A friend asked me should we be celebrating the incident in Montgomery? I decided to pose the question to one of the greatest teachers of nonviolence in history--the Rev. James M. Lawson. More than anyone else, he educated, organized and mobilized nonviolent troops for the Civil Rights Movement and for Dr. King, in the way Joshua prepared Moses' troops. We owe him a listen on this matter.And please share your thoughts and reactions via email at, or via the video on social media: @MakeItPlain on Twitter and TikTok, Make It Plain on Facebook and YouTube and LinkedIn and @ministter on Instagram.☥ † MFrom the Martin Luther King, Jr. Research and Education Institute at Stanford University:"When Lawson and King met in 1957, King urged Lawson to move to the South and begin teaching nonviolence on a large scale. Later that year, Lawson transferred to Vanderbilt University in Nashville, Tennessee, and organized workshops on nonviolence for community members and students at Vanderbilt and the city’s four black colleges. These activists, who included Diane Nash, Marion Barry, John Lewis, Bernard Lafayette, and James Bevel, planned nonviolent demonstrations in Nashville, conducting test sit-ins in late 1959. In February 1960, following lunch counter sit-ins initiated by students at a Woolworth’s store in Greensboro, North Carolina, Lawson and several local activists launched a similar protest in Nashville’s downtown stores. More than 150 students were arrested before city leaders agreed to desegregate some lunch counters. The discipline of the Nashville students became a model for sit-ins in other southern cities. In March 1960 Lawson was expelled from Vanderbilt because of his involvement with Nashville’s desegregation movement.Lawson and the Nashville student leaders were influential in the founding conference of the Student Nonviolent Coordinating Committee (SNCC), held April 1960. Their commitment to nonviolence and the Christian ideal of what Lawson called “the redemptive community” helped to shape SNCC’s early direction (Lawson, 17 April 1960). Lawson co-authored the statement of purpose adopted by the conference, which emphasized the religious and philosophical foundations of nonviolent direct action.Lawson was involved with the Fellowship of Reconciliation from 1957 to 1969, SNCC from 1960 to 1964, and the Southern Christian Leadership Conference (SCLC) from 1960 to 1967. For each organization, he led workshops on nonviolent methods of protest, often in preparation for major campaigns. He also participated in the third wave of the 1961 Freedom Rides. In 1968, at Lawson’s request, King traveled to Memphis, Tennessee, to draw attention to the plight of striking sanitation workers in the city. It was during this campaign that King was assassinated on 4 April 1968."Advertising Inquiries: & Opt-Out:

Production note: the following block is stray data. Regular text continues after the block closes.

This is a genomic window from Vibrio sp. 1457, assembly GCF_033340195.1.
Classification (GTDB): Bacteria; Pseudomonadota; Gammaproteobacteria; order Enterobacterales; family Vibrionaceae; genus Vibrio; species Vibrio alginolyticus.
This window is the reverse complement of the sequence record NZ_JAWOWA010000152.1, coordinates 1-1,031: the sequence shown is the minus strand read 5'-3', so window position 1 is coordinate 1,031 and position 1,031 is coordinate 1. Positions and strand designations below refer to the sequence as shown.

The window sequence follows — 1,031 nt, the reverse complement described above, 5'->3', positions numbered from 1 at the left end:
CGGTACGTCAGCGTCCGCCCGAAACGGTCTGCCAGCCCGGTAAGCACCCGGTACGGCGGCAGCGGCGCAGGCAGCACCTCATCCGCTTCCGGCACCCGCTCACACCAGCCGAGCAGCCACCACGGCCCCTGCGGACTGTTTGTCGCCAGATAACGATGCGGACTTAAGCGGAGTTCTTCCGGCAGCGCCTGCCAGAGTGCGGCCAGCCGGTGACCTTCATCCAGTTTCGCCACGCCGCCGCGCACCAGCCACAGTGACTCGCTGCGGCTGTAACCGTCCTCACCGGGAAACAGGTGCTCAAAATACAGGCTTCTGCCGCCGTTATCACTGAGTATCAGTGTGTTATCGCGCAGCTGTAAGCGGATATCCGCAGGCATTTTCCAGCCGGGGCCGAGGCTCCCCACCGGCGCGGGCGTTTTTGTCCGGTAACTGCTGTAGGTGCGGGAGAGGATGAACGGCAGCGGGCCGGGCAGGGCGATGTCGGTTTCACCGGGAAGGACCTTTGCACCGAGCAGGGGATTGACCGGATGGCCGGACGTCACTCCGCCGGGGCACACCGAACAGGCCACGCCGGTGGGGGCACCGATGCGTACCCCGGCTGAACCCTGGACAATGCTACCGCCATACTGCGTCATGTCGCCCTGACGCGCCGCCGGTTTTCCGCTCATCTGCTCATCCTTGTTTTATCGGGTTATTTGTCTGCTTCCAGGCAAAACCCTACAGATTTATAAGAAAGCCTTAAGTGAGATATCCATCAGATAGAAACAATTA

Also, what's Putin up to in Africa? Markos joins for #ThursdayKos.Advertising Inquiries: & Opt-Out:
Attorney Judith Browne-Dianis, Executive Director of the Advancement Project, Adrianne Shropshire, Executive Director of the Black PAC, and Attorney Donald Temple join.Advertising Inquiries: & Opt-Out:
The Mound Bayou Museum

The Mound Bayou Museum


Hermon Johnson, Rev. Darryl Johnson and Reena Evers-Everette, the daughter born to Medgar and Myrlie Evers in Mound Bayou, MS discuss the Mound Bayou Museum in a historic African American city and its first annual gala. Even if you can't attend, pls GIVE moundbayougala.comAdvertising Inquiries: & Opt-Out:
Comments (3)

Norman Poplowitz

Excellent historical perspective regarding Russia, Ukraine and NATO which puts more teeth into the impeachment inquiry because it serves up Trump as THE most significant Putin asset.

Nov 28th
Reply (1)